An exceptionally fun read.


From the Camp Murderface series , Vol. 2

There’s something in the water in the creature-feature sequel to Camp Murderface (2020).

After unraveling the haunting of Lake Sweetwater and helping the ghosts to rest, Tez is ready to kick back and make the most of the few weeks of summer camp they have left. Corryn, however, is convinced the horror’s merely on hiatus. When Ew tells Corryn her strange dreams about the lake, Corryn’s on high alert and the first to notice the counselors’ fixation with getting kids in the lake—and the subsequent memory loss experienced by those kids. While the dual narration works well for filling in missing memories, sometimes it results in repetitive exposition, and it may put readers too far ahead of the characters in solving parts of the mystery. Once too much dangerous weirdness piles up, the heroes’ bunkmates want to join the team, which they dub the Murderfaces. The characters’ humor and interpersonal dynamics keep the book lively in the face of injuries and body horror. Tez’s Marfan syndrome enhances his vulnerability throughout. The grand finale is a lengthy summer blockbuster of a climax in which, despite help from unexpected sources, it’s up to the kids to save themselves. The camp population has implied diversity; Corynn presents as White, and Tez’s grandmother is from Guam (the rest of his heritage is not specified). The end hints at some horror remaining after the happy denouement.

An exceptionally fun read. (Horror. 8-14)

Pub Date: May 25, 2021

ISBN: 978-0-06-287166-4

Page Count: 432

Publisher: Harper/HarperCollins

Review Posted Online: May 11, 2021

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Good Guys and Bad get just deserts in the end, and Stanley gets plenty of opportunities to display pluck and valor in this...


Sentenced to a brutal juvenile detention camp for a crime he didn't commit, a wimpy teenager turns four generations of bad family luck around in this sunburnt tale of courage, obsession, and buried treasure from Sachar (Wayside School Gets a Little Stranger, 1995, etc.).

Driven mad by the murder of her black beau, a schoolteacher turns on the once-friendly, verdant town of Green Lake, Texas, becomes feared bandit Kissin' Kate Barlow, and dies, laughing, without revealing where she buried her stash. A century of rainless years later, lake and town are memories—but, with the involuntary help of gangs of juvenile offenders, the last descendant of the last residents is still digging. Enter Stanley Yelnats IV, great-grandson of one of Kissin' Kate's victims and the latest to fall to the family curse of being in the wrong place at the wrong time; under the direction of The Warden, a woman with rattlesnake venom polish on her long nails, Stanley and each of his fellow inmates dig a hole a day in the rock-hard lake bed. Weeks of punishing labor later, Stanley digs up a clue, but is canny enough to conceal the information of which hole it came from. Through flashbacks, Sachar weaves a complex net of hidden relationships and well-timed revelations as he puts his slightly larger-than-life characters under a sun so punishing that readers will be reaching for water bottles.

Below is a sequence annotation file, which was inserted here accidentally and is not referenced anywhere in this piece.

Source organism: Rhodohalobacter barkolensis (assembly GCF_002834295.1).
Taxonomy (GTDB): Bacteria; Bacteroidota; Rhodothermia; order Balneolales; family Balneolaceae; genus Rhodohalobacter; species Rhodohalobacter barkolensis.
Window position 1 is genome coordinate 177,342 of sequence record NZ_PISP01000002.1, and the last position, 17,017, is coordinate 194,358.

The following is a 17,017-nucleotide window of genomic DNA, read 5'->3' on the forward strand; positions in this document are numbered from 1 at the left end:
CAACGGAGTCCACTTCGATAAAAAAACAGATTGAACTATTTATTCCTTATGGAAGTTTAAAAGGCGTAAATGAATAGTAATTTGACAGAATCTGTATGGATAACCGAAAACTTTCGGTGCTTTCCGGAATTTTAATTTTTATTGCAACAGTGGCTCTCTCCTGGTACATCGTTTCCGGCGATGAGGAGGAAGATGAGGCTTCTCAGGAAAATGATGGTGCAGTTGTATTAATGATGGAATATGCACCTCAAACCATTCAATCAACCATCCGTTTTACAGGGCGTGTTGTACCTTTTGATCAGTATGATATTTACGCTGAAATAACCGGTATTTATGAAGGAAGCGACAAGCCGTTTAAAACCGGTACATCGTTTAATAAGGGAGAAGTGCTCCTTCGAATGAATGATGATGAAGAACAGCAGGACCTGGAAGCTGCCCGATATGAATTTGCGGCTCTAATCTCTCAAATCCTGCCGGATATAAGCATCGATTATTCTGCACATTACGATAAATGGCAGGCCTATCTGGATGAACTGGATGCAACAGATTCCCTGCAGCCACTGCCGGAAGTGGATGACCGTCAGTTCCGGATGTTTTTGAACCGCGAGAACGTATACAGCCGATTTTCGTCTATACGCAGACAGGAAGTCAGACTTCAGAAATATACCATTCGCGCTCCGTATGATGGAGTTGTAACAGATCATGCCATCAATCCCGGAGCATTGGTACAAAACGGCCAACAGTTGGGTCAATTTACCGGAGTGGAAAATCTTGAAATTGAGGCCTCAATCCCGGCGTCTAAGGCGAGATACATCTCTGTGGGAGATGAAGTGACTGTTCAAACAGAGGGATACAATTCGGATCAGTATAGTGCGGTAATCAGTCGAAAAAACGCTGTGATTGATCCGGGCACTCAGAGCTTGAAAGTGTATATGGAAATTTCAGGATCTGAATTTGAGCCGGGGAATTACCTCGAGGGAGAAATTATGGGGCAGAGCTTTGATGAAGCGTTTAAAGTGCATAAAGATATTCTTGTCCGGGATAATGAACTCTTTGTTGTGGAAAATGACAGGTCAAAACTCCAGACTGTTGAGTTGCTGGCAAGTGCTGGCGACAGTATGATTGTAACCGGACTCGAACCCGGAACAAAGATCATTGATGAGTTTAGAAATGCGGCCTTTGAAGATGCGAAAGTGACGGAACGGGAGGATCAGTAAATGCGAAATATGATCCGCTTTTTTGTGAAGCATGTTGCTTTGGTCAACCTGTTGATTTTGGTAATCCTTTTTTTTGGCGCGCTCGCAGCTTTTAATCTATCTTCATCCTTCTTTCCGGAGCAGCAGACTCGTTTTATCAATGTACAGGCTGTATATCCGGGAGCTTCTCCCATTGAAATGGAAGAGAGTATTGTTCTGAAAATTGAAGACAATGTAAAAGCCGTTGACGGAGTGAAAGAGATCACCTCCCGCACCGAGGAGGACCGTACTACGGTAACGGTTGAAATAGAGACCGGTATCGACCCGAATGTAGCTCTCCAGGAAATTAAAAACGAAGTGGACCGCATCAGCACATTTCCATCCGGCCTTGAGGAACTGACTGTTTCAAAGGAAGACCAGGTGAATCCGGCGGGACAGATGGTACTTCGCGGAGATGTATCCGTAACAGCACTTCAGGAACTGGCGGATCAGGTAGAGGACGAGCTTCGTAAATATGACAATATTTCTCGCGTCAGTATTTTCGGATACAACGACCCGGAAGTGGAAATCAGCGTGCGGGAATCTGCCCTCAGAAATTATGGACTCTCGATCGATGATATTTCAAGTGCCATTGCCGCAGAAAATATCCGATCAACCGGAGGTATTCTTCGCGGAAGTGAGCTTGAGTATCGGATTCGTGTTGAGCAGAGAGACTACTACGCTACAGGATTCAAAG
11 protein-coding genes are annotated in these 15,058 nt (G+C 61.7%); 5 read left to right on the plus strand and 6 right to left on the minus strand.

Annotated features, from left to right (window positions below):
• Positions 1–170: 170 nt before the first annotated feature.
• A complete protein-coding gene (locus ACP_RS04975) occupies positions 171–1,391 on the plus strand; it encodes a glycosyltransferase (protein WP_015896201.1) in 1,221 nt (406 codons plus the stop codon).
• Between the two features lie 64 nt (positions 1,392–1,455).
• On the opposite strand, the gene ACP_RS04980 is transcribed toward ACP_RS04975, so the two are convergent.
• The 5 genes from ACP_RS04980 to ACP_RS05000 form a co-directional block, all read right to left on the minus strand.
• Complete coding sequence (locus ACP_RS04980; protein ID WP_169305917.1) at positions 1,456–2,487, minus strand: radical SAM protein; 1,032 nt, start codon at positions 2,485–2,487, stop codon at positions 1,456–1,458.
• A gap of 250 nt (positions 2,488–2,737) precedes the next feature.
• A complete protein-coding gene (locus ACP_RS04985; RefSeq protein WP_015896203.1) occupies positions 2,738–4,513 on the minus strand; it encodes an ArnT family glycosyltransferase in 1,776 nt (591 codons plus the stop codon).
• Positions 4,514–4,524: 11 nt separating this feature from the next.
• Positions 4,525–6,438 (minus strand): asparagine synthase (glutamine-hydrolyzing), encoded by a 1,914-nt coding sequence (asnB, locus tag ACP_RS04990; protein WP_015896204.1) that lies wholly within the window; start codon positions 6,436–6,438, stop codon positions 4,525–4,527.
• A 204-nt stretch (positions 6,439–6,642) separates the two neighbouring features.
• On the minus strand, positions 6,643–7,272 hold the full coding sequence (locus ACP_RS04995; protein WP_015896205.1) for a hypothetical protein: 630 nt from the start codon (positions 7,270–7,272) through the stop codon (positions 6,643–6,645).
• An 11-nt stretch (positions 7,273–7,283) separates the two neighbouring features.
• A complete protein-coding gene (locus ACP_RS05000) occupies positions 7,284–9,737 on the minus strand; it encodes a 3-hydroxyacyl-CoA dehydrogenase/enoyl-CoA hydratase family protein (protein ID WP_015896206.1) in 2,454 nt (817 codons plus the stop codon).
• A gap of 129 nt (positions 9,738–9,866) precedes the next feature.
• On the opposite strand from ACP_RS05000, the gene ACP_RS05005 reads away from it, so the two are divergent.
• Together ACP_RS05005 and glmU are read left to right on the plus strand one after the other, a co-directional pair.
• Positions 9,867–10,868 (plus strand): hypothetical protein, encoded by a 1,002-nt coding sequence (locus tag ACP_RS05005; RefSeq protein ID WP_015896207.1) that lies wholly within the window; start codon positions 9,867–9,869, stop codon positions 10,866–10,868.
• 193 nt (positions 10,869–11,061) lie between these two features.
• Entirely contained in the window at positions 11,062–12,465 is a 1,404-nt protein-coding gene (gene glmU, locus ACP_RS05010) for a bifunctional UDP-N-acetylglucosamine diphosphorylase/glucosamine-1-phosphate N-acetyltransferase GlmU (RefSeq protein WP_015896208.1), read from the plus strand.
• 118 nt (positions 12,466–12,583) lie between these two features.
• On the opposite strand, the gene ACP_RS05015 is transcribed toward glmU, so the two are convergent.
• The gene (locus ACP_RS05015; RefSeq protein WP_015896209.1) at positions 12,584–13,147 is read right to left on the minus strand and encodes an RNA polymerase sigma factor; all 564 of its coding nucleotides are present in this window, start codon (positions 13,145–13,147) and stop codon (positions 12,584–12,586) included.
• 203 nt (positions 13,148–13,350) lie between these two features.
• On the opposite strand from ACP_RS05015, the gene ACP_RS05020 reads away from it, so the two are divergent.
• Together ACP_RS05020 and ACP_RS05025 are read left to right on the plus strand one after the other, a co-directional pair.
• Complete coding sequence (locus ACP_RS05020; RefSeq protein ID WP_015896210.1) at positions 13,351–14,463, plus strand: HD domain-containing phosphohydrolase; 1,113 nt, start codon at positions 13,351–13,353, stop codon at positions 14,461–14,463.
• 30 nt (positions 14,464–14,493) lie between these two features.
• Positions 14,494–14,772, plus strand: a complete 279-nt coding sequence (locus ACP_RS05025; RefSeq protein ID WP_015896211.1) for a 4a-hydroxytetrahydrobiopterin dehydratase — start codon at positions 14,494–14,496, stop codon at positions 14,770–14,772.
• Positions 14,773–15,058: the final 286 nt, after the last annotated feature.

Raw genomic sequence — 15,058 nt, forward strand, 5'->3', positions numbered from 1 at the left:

Good Guys and Bad get just deserts in the end, and Stanley gets plenty of opportunities to display pluck and valor in this rugged, engrossing adventure. (Fiction. 9-13)

Pub Date: Sept. 1, 1998

ISBN: 978-0-374-33265-5

Page Count: 233

Publisher: Farrar, Straus and Giroux

Review Posted Online: May 20, 2010

Kirkus Reviews Issue: June 15, 2000

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Splendiferous—and sure to lead readers back to previous puzzle adventures.


From the Mr. Lemoncello's Library series

Luigi Lemoncello gets inspiration from a master showman.

After writing five successful adventures starring legendary billionaire Prof. Lemoncello, Grabenstein looks back in time to 1968, when young Luigi, the seemingly talentless middle child in a large Italian American family, realizes that his love for puzzles and games is his personal gift. When the 13-year-old successfully solves the rebus puzzle and attracts more customers to the Balloon-centration booth at a summer carnival, barker Prof. Marvelmous offers him a job. Marvelmous becomes a mentor; his niece, Maggie, a friend. She and Luigi visit the library regularly, follow treasure hunts offered by a local radio station, and work together to discover the secrets of the elaborate puzzle box Marvelmous has created. The author offers hints and instructions for solving the puzzles and has left one more (plus his email address) for readers to solve on their own. The fast-paced narrative includes good reading suggestions, popular music from the ’60s, and occasional solid advice. As in earlier books, there’s stress on the importance of teamwork and empathy—young Luigi is as thoughtful and caring as a teenager as he is later as the donor of a splendid library and instigator of brain-teasing contests. Luigi’s bullying blond nemesis, Chadwick Chiltington, is likely the father of Charles from previous series entries.

Splendiferous—and sure to lead readers back to previous puzzle adventures. (excerpt from Escape From Mr. Lemoncello's Library) (Fiction. 8-14)

Pub Date: May 3, 2022

ISBN: 978-0-593-48083-0

Page Count: 304

Publisher: Random House

Review Posted Online: March 2, 2022

Kirkus Reviews Issue: March 15, 2022

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